Surprisingly, it is not always the case. First, it is worth mentioning that effective narrowing of the PSF and resolution enhancement can be achieved with classically correlated photons^{9} or even in the complete absence of correlations between fields emitted by different parts of the imaged object (as it is for the stochastic optical microscopy^{4}). Moreover, the maximal order of correlations is not necessarily the best one^{18,19}. In this contribution, we show that, for an entangled nphoton illuminating state, it is possible to surpass the measurement of all nphoton correlations by loosing a photon and measuring only nāāā1 remaining photons. According to our results, measurement of (nāāā1)thorder correlations effectively leads to \(\sqrt{2(n1)/n}\) times narrower PSF and better resolution, quantified by Fisher informationbased approach, than for commonly considered nphoton detection. It is even more strange in view of the notorious entanglement fragility^{20}: if even just one of the entangled photons is lost, the correlations tend to become classical.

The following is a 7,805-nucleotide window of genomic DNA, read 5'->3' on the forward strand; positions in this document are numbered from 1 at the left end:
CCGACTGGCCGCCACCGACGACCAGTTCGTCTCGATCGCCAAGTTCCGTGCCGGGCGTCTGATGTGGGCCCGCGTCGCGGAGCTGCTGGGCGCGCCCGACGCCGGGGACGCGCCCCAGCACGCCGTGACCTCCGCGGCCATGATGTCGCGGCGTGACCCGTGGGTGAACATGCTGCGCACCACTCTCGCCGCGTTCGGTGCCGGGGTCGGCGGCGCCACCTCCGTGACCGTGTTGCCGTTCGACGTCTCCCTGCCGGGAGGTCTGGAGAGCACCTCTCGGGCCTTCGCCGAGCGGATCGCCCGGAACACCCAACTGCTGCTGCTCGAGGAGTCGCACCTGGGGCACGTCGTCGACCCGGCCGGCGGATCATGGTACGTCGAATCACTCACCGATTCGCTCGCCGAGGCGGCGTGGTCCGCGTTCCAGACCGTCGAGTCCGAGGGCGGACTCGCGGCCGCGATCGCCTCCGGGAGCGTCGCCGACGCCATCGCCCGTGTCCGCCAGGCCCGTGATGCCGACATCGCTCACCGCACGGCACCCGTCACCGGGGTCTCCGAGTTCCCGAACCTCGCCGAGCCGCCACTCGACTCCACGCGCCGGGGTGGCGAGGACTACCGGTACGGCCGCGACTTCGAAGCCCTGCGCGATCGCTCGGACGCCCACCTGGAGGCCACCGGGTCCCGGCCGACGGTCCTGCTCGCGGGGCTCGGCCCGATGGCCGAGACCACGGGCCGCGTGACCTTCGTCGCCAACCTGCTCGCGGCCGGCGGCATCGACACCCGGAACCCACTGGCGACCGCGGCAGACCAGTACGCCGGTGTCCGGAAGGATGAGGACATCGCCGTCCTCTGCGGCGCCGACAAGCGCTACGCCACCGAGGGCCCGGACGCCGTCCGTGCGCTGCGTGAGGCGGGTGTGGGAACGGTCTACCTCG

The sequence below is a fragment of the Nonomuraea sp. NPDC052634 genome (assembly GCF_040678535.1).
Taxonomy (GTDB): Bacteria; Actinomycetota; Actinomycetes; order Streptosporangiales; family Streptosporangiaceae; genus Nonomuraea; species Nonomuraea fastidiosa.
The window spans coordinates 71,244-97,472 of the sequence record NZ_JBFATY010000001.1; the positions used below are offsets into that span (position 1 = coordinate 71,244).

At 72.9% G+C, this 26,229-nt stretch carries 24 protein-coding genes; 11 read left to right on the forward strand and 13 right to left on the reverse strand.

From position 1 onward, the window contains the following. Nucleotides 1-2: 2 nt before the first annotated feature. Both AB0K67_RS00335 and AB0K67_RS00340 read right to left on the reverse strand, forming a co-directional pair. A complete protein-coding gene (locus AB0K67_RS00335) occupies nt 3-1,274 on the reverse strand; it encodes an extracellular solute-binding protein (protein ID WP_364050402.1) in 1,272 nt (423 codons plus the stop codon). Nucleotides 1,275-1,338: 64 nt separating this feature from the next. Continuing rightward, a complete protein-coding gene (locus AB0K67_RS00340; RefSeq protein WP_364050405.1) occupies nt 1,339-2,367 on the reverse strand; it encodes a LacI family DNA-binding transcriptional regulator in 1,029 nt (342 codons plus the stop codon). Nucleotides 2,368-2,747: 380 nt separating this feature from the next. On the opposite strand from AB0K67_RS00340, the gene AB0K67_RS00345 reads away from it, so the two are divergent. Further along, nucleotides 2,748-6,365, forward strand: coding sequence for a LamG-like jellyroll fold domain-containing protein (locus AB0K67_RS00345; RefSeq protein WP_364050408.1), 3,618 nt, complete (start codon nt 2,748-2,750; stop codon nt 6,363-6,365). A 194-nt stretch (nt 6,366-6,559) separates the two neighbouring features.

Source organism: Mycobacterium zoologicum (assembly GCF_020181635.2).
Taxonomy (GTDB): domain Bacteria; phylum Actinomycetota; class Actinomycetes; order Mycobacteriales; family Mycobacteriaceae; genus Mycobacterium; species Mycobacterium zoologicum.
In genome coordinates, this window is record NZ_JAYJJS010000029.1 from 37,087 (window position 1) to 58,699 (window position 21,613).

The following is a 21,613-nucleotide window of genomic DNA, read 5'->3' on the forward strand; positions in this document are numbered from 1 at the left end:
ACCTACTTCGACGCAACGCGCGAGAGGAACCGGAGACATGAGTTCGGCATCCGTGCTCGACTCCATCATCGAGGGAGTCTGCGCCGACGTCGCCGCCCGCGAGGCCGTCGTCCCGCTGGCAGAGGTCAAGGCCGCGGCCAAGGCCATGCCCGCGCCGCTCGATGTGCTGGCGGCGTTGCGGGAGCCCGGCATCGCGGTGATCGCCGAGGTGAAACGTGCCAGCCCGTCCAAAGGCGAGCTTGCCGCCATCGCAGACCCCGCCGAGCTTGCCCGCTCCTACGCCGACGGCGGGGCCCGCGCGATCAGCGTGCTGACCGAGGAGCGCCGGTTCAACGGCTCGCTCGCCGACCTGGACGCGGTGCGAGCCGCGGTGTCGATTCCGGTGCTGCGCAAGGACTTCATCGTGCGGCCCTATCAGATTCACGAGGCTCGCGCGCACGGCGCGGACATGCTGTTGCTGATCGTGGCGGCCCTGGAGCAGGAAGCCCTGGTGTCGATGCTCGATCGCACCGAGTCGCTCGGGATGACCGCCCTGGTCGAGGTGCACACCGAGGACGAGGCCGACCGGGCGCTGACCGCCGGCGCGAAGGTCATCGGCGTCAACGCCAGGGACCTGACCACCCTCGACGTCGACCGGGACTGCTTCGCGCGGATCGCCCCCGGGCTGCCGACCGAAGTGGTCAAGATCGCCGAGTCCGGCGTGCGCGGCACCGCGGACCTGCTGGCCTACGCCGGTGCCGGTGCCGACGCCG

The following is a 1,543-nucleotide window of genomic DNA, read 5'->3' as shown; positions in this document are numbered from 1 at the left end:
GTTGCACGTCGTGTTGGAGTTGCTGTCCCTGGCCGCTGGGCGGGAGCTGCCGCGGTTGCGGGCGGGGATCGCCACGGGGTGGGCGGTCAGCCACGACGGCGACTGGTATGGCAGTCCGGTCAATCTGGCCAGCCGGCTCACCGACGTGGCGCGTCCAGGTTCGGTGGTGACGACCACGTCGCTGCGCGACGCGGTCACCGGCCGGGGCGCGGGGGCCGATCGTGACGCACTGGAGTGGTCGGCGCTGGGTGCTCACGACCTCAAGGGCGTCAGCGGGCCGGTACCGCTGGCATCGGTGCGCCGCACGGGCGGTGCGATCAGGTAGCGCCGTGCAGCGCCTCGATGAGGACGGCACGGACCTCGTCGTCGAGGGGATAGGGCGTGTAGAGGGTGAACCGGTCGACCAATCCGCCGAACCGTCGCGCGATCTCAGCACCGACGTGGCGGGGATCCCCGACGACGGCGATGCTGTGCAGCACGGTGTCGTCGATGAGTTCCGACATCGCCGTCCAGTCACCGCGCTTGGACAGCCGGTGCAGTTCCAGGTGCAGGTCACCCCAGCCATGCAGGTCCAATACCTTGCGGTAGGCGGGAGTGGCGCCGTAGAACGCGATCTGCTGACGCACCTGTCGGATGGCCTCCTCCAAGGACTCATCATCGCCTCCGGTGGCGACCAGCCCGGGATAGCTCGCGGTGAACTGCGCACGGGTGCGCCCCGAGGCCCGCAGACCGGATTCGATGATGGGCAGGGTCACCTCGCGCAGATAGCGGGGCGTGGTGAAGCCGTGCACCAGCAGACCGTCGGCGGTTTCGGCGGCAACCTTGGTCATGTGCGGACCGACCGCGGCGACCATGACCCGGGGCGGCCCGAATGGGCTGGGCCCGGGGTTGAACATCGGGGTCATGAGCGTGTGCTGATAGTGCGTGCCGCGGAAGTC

The insight for understanding that seeming paradox can be gained from a wellestablished ghostimaging technique^{21,22,23,24,25,26,27,28} and from a more complicated approach of quantum imaging with undetected photons^{29,30,31,32}. In both approaches, one of the entangled photons gains information about the object and "transmitsā it through entanglement to the other photon, detected by a positionsensitive detector, by modifying its state. In our case, detecting nāāā1 photons and ignoring the remaining nth one effectively comprises two possibilities (see the imaging scheme depicted in Fig. 1): the nth photon can either fly relatively close to the optical axis of the imaging system towards the detector or go far from the optical axis and fail to pass through the aperture of the imaging system. In the first case, the photon can be successfully detected and provide us its piece of information. In the second case, it does not bring us the information itself, but effectively modifies the state of the remaining nāāā1 photons (as in refs.ā^{33,34,35,36,37,38,39,40}). It effectively produces positiondependent phase shift, thus performing wavefunction shaping^{37} and leading to an effect similar to structured illumination^{6,7}, PSF shaping^{41}, or linear interferometry measurement^{42}, and enhancing the resolution. We show that for nā>ā2 photons, the sensitivityenhancement effect leads to higher information gain than just detection of the nth photon, and measurement of (nāāā1)photon correlations surpasses nphoton detection. We refer to such (nāāā1)photon detection as a "lost photonā case since one of the photons is ignored during the measurement.